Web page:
The Cotsen Children’s Library will host the conference “Putting the Figure on the Map: Imagining Sameness and Difference for Children” from Wednesday, September 11, through Friday, September 13, 2013. The Conference is geared to professionals and experts in illustrated children’s literature and librarians and K-12 teachers are welcome.
This interdisciplinary program about international illustrated children’s books, co-organized by Emer O’Sullivan and Andrea Immel, will draw on the approaches in imagology, history, anthropology, psychology, and literary criticism. It will focus on modes of expression arising within or outside the classroom that either target children or appropriate discourses for them that create competing, complimentary, or contradictory images of foreign nations and their peoples. The program will also feature a workshop featuring primary resources from the Cotsen collection.
Registration is free to Princeton University students, faculty and staff; $25 for all others. To register online, visit:
Visit the conference website for speaker biographies and abstracts at:
For more information, please contact Andrea Immel, Curator, Cotsen Children’s Library, at .
The Cotsen Children’s Library is a unit within the Department of Rare Books and Special Collections in Princeton’s Firestone Library. The gift of Lloyd E. Cotsen, Class of 1950, Charter Trustee, and collector, Cotsen is home to one of the world’s greatest collections of international historical illustrated children’s books, prints, manuscripts, original artwork, and educational toys.
For directions to the Cotsen Children’s Library: http://www.princeton.edu/cotsen/aboutus/directions
COTSEN CONFERENCE SCHEDULE
11 September 2013
5:30 pm – 7:00 pm: Reception (Cotsen Children’s Library, Firestone Library)
12 September 2013 (All activities Thursday take place at Friend Center, William Street, Room 113, unless otherwise noted.)
9:30 am – 10:15 am: Registration and coffee
10:15 am – 10:30 am: Welcome
10:30 am – 12:00 pm: Session 1 Ethnography on Display
- Emer O’Sullivan “Picturing the World for Children: Early Nineteenth-Century Images of Foreign Nations”
- Gillian Lathey “Figuring the World: Representing Children’s Encounters with Other Peoples and Cultures at the 1851 Great Exhibition”
- Silke Meyer (via Skype) “Politics in the Children’s Perspective: National Stereotypes in Eighteenth- and Nineteenth-Century Prints”
12:30 pm – 2:00 pm: Lunch
2:00 pm – 3:15 pm: Session 2 Images Instrumentalized
- Martina Seifert “Appropriating the Wild North: The Image of Canada and Its Exploitation in German Children’s Literature”
- Lara Saguisag “Foreign Yet Familiar: Theorizing the Immigrant Child in Progressive Era Comic Strips 1896-1912”
3:15 pm – 3:30 pm: Break
3:30 pm – 5:00 pm:
- Amanda Brian “Civilizing Children and Animals in Lothar Meggendorfer’s Moveable Books”
- Eric J. Johnson “Teaching How to Hate: Oncle Hansi’s Pedagogial Polemic and the Question of Alsatian Nationalism”
13 September 2013 (Venue to be announced.)
10:00 am – 12:00 pm: Session 3 Internationalism, Pacifism, and Tolerance, I
- Nina Christensen “Education to Tolerance: Citizens of the World in Eighteenth-Century Children’s Literature and Children’s Literature of Today”
- Cynthia Koepp “An Anthropologist Shows Children a World of Difference: The Pedagogical Imagination of Louis-François Jauffret”
- Minjie Chen “Foreigners Not (Yet) in One Box: Discourse on Race and Foreign Nationals in Chinese Children’s Reading Materials 1890-1920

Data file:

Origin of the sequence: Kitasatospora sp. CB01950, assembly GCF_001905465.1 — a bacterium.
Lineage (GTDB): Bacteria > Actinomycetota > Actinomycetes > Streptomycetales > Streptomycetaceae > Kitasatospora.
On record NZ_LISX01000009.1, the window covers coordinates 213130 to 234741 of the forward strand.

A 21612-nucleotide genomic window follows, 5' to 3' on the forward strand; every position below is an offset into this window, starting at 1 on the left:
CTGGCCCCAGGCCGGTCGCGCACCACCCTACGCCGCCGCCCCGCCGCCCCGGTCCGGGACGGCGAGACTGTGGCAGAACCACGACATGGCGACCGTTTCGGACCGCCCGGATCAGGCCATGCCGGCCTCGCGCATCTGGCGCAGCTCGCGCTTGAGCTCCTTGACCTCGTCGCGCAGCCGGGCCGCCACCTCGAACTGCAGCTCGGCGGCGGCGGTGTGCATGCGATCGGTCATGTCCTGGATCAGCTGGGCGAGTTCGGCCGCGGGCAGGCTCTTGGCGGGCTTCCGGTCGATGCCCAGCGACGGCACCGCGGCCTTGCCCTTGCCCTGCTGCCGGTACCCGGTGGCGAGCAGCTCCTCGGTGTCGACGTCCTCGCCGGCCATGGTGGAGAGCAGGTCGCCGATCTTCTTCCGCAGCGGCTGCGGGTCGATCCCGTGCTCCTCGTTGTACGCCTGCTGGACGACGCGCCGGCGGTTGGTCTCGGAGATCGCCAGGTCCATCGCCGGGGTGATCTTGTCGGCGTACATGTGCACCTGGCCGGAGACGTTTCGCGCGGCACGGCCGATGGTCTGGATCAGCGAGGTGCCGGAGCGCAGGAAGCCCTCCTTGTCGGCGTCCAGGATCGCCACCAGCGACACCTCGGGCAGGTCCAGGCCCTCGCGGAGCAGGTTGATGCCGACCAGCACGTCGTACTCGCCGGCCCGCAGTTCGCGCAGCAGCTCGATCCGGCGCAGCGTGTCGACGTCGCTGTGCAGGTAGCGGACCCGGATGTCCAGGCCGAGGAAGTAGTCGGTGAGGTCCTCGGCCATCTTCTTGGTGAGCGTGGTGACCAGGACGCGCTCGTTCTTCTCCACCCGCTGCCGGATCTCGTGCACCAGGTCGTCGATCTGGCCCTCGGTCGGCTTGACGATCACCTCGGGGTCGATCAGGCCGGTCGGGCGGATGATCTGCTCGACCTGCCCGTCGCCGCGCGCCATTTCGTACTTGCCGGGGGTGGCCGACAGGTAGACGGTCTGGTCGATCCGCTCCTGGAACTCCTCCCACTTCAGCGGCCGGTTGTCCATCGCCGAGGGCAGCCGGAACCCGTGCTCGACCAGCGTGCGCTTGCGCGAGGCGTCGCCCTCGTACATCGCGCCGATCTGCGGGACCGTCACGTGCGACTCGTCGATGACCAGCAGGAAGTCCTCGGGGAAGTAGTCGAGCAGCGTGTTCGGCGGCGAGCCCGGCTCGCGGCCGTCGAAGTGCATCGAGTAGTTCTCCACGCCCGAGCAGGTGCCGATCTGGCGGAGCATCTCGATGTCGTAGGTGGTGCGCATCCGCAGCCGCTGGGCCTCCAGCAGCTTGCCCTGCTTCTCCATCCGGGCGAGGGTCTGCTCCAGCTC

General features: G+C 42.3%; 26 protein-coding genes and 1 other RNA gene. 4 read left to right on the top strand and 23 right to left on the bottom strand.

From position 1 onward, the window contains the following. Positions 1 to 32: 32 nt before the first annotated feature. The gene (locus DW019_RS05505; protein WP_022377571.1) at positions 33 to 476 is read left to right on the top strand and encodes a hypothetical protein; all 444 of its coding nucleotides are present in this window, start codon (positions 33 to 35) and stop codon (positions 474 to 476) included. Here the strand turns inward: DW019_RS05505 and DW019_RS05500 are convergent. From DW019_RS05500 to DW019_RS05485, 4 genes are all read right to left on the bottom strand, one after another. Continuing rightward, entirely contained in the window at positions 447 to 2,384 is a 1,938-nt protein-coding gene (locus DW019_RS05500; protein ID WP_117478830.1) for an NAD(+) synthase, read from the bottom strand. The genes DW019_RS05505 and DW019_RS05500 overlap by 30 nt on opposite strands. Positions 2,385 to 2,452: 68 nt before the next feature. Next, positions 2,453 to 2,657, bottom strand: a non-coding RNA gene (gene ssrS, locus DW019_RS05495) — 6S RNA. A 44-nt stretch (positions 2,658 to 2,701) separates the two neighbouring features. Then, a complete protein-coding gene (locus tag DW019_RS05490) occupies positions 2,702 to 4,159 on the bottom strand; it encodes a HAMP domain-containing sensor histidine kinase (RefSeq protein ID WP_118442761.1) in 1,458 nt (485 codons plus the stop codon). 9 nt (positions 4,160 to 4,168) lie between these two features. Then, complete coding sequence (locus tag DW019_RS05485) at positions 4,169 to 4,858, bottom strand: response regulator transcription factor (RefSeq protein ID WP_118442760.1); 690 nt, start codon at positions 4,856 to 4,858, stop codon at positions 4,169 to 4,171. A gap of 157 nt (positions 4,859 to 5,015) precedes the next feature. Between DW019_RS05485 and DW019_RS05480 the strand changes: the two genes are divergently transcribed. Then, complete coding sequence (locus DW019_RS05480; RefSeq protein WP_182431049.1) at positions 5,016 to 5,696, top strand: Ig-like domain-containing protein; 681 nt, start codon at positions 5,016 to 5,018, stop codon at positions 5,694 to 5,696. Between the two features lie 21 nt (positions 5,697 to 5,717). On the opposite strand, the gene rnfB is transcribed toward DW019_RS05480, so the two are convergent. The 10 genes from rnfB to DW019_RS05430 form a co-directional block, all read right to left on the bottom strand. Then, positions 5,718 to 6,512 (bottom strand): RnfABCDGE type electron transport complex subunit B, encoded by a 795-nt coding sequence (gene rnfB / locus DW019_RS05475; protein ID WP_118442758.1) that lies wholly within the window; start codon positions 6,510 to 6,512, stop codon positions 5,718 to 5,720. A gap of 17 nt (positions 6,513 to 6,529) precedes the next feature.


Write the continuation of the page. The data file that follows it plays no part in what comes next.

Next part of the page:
12:00 pm – 1:15 pm: Lunch
1:15 pm – 3:00 pm: Session 4 Internationalism, Pacifism, and Tolerance, II
- Farah Mendlesohn “National Characters, National Character: Children in Pacifist and Anti-Militaristic Publications for Children Between the Wars”
- Gabriele von Glasenapp “Information or Exoticization?: Constructing Religious Difference in Children’s Non-Fiction”
- Margaret R. Higonnet “No Child Is an Island”
3:30 pm – 5:00 pm: Session V Primary Materials Workshop (Cotsen Children’s Library, Firestone Library)
- Jill Shefrin “Pictures for Tarry-at-home Travellers”
- Setsuko Noguchi “Around the World in One Game: Japanese Picture Sugoroku”
5:00 pm: Closing words
In light of the library’s importance in teaching and research at Princeton, the University has committed to a comprehensive renovation of the Firestone Library that began in 2010 and is scheduled to be completed in September 2018. With classes finished for the academic year, the renovation work will ramp up significantly this summer. A list of summer projects can be accessed on the Library’s Renovation Update page: http://libblogs.princeton.edu/renovations/renovation-update/.
Visiting Rare Books and Special Collections During the Construction
The current phase of summer construction includes work in the Department of Rare Books and Special Collections, and from the middle of June until the first week of September, there will be asbestos abatement and contractor work in areas of the Cotsen Children’s Library, the Main Exhibition Gallery and Reception Area. Accommodations will be made to assure continued reading room and paging services throughout the construction. The Department’s Dulles Reading Room will remain open during normal summer hours (Monday-Friday, 8:45-4:15).
Every effort is being made to schedule the most disruptive construction work during off hours, but some noise and minor inconveniences are to be expected. Ear plugs will be available and the doors to the Dulles Reading Room will remain shut to minimize disruptions. If you have questions or concerns regarding an upcoming visit to the Department of Rare Books and Special Collections, please contact us at (609) 258-8497 or firstname.lastname@example.org.
The Renovation Vision
The plans for the renovation of Firestone are focused on creating a building that is well-suited to support modern library services and contemporary approaches to scholarship while also providing the proper environment for one of the world’s great book and manuscript collections. For a master plan of the renovation, a photo gallery of completed and ongoing work, as well as renovation updates, see the Firestone Library Renovation website.